Additionally, two former APA Presidents have released a response to the report, which includes discussion of some of the collusion claims. The former presidents acknowledge that the APA response was poorly executed, but they assert that the association did what it could with the information that it had. That Hoffman and his staff have said something similar about their report suggests that definitive answers will be hard to find agreement.
The former presidents do raise two point worth considering for any scientific society. First, the APA lacked the resources and the mechanisms to conduct the kind of investigation into abuses involving psychologists and physicians that critics have called for. I suspect that is true of other scientific societies. The former presidents also ask why other societies have not been subjected the kind of scrutiny that the APA has. For me, that speaks to a larger issue of scientific conduct, and to what extent scientific societies are (or are not) dealing with the misconduct of their membership.
While these points might be made from a defensive crouch by these former association presidents, it’s worth noting how difficult it could be for scientific societies to actively police misconduct, and how ill-prepared they might be to do so.
While it may lack the cachet of The Marshmallow Test, the subject of the second 2015 Golden Goose Award may also seem familiar to many.
Torsten Wiesel and David Hubel will be recognized this September for their work in neuroplasticity (something at least one company is using as a selling point in its advertisements) research. Supported by grants from the Air Force Office of Scientific Research and the National Institutes of Health, Wiesel and Hubel researched how the visual centers of cats and monkeys processed information. A breakthrough prompted by accidental movement of a slide allowed the two to determine that certain neurons in the eye were responding to particular kinds of stimulation.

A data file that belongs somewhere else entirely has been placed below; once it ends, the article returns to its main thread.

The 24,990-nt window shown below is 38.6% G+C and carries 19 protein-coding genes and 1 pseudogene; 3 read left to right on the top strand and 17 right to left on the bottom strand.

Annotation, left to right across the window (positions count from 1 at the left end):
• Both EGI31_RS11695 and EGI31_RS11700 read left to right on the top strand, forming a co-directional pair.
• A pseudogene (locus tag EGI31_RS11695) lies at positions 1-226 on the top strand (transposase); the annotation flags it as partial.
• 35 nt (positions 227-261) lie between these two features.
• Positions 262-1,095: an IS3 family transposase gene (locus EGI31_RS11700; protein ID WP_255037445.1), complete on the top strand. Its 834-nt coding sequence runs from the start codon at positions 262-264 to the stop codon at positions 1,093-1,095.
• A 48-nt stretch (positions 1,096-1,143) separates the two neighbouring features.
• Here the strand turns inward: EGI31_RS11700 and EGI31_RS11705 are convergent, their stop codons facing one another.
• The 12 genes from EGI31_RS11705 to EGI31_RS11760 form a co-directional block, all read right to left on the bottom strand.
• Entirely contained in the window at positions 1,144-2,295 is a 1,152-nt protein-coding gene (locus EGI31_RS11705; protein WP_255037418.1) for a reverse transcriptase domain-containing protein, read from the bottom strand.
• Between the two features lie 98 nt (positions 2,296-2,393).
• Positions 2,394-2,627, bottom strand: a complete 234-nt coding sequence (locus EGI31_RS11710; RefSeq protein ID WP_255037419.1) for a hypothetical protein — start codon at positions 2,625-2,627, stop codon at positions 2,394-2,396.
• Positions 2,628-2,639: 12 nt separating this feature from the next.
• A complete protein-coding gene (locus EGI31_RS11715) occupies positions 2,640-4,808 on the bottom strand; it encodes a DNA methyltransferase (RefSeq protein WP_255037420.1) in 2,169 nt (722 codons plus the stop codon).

But that serendipity is not what prompted the award, it was the subsequent work on newborn animals, where Hubel and Wiesel determined that the brain could rewire neurons to adapt to stimulation (or its absence). This neuroplasticity declined with age.
It also allowed clinicians to improve their treatment for childhood cataracts and other eye impairments. They now understood it was not enough simply to correct the physical defect of the eye, the corresponding neurons in the brain needed to be trained to adapt to the change in stimulation. It was this connection to neuroplasticity, which was not expected from the initial research into visual processing, that best fits the intentions of the Golden Goose Award.
Doctors Hubel and Wiesel will be presented their award, along with the other 2015 recipients, at a Washington, D.C. ceremony on September 17.